“You don’t want to see that” was the initial response to my question: “is there an equipment graveyard at Bell Labs?” I was told there was lots of new equipment and that the rooms in the basement were just full of useless old equipment, which is, of course, exactly what I wanted 😊. But after explaining why an artist might want to dig through 60 years of cutting-edge R&D research castoffs, I was kindly taken down to the basement.
The deep storage turned out to be several rooms (and probably more that I haven’t seen yet) packed with lots of useful stuff (a dozen cabinets chock-full of electronics components, huge spools of ribbon cable) and shelf after shelf of old equipment from labs that had been upgraded. Basically: it was amazing.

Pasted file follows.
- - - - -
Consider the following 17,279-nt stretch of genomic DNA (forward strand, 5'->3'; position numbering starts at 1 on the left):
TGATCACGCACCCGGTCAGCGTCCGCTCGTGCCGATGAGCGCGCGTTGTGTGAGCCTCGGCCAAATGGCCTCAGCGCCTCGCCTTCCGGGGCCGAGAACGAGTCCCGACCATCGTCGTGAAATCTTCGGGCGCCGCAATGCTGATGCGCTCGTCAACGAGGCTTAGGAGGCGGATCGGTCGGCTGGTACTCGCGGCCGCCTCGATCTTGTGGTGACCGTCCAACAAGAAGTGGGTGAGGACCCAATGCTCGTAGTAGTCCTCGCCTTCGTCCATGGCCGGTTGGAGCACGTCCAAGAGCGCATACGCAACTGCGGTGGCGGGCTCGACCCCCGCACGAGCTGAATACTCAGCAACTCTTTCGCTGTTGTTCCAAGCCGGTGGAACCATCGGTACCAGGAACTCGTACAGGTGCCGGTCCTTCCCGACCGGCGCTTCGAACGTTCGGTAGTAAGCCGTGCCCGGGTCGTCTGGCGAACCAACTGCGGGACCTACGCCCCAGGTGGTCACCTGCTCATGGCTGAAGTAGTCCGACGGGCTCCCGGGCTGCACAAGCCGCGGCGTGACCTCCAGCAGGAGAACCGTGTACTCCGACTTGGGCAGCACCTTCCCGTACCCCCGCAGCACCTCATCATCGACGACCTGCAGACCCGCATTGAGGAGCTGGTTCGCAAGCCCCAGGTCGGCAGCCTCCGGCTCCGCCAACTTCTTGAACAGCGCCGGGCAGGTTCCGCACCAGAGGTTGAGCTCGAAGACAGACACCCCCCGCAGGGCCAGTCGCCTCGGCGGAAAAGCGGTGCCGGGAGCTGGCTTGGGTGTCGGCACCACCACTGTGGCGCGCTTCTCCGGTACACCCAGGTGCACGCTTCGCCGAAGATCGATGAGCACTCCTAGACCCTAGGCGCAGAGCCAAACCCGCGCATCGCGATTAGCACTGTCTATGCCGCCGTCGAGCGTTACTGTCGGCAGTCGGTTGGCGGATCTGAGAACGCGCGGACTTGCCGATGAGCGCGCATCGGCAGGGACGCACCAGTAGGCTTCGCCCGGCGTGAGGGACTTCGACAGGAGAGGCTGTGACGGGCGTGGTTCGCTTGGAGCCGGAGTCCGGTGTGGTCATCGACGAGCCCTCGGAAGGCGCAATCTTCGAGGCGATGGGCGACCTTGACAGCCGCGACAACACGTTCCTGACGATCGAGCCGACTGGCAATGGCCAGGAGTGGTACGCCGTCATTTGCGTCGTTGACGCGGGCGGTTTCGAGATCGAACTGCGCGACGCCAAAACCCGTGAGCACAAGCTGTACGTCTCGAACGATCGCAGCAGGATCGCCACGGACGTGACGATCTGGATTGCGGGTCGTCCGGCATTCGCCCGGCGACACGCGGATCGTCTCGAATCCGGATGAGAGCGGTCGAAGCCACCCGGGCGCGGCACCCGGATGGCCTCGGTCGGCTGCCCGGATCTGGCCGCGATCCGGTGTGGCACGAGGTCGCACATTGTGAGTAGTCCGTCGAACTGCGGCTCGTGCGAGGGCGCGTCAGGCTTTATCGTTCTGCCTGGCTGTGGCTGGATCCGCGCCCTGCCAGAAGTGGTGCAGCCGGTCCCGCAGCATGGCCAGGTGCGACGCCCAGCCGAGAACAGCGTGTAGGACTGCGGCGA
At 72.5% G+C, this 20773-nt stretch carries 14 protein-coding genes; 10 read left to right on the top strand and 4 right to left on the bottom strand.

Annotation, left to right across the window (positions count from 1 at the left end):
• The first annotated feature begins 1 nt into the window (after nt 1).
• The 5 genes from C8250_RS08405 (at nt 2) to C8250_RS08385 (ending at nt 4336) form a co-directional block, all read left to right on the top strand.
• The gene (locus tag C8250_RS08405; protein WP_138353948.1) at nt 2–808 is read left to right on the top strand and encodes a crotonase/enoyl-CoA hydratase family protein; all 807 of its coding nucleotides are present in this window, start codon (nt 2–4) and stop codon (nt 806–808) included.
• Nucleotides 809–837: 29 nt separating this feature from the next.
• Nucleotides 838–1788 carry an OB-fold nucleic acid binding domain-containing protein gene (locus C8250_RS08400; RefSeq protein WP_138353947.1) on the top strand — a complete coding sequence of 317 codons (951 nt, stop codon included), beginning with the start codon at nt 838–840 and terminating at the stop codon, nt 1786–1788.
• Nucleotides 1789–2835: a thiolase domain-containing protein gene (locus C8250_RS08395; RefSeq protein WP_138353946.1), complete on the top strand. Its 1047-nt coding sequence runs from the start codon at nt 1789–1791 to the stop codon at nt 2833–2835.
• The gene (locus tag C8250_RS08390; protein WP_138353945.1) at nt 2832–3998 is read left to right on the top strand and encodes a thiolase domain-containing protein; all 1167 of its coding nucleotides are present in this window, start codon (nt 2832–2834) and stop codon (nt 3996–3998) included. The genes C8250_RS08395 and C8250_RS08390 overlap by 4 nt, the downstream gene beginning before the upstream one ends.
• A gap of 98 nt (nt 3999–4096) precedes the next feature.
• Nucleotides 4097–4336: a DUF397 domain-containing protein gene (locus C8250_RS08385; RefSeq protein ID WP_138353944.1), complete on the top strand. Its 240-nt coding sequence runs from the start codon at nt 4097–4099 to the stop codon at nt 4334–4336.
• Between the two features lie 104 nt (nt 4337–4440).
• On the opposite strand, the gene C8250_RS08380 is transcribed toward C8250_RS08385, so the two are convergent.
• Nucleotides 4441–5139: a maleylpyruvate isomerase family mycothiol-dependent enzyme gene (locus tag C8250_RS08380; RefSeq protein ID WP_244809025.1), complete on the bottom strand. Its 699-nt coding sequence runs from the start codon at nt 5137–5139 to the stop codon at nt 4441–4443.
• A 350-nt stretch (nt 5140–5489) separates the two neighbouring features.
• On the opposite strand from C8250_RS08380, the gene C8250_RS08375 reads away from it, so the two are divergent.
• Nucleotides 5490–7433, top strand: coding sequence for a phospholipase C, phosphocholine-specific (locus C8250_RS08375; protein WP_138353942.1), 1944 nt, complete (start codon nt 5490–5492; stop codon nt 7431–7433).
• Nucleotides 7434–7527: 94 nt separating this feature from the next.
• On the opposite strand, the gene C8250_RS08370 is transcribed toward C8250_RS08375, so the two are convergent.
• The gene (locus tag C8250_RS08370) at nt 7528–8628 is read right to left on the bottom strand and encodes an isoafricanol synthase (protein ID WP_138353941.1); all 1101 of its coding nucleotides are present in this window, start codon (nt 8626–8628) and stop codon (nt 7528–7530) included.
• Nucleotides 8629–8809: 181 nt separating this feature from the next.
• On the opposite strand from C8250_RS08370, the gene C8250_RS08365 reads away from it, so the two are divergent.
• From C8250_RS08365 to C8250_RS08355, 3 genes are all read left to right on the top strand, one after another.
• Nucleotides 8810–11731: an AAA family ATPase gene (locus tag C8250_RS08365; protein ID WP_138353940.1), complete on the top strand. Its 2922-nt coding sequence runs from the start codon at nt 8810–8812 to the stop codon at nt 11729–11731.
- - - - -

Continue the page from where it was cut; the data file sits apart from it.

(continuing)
Case in point: the Harris Dracon TS1 Test Set above. It was used by telephone repair-persons to test connections while atop a telephone pole. Little phone keypad, soft cork grip, a heavy-duty lanyard hook, and of course the amazing blue plastic case.
Above: also from my dig, an incredibly beautiful, gold-legged Sound Design Technologies chip (no info available on what it does, sadly) and some kind of circuit testing tool, hacked together with a popsicle stick.
Lastly, an incredible shielded beryllium-copper computer fan cover, likely for super-sensitive testing environments.
Next stop will be the formal Bell Labs archives, which I’ve been told contain 10,000+ objects including prototypes of the first transistor, radios and telephones, and, I’m sure, tons more amazing things.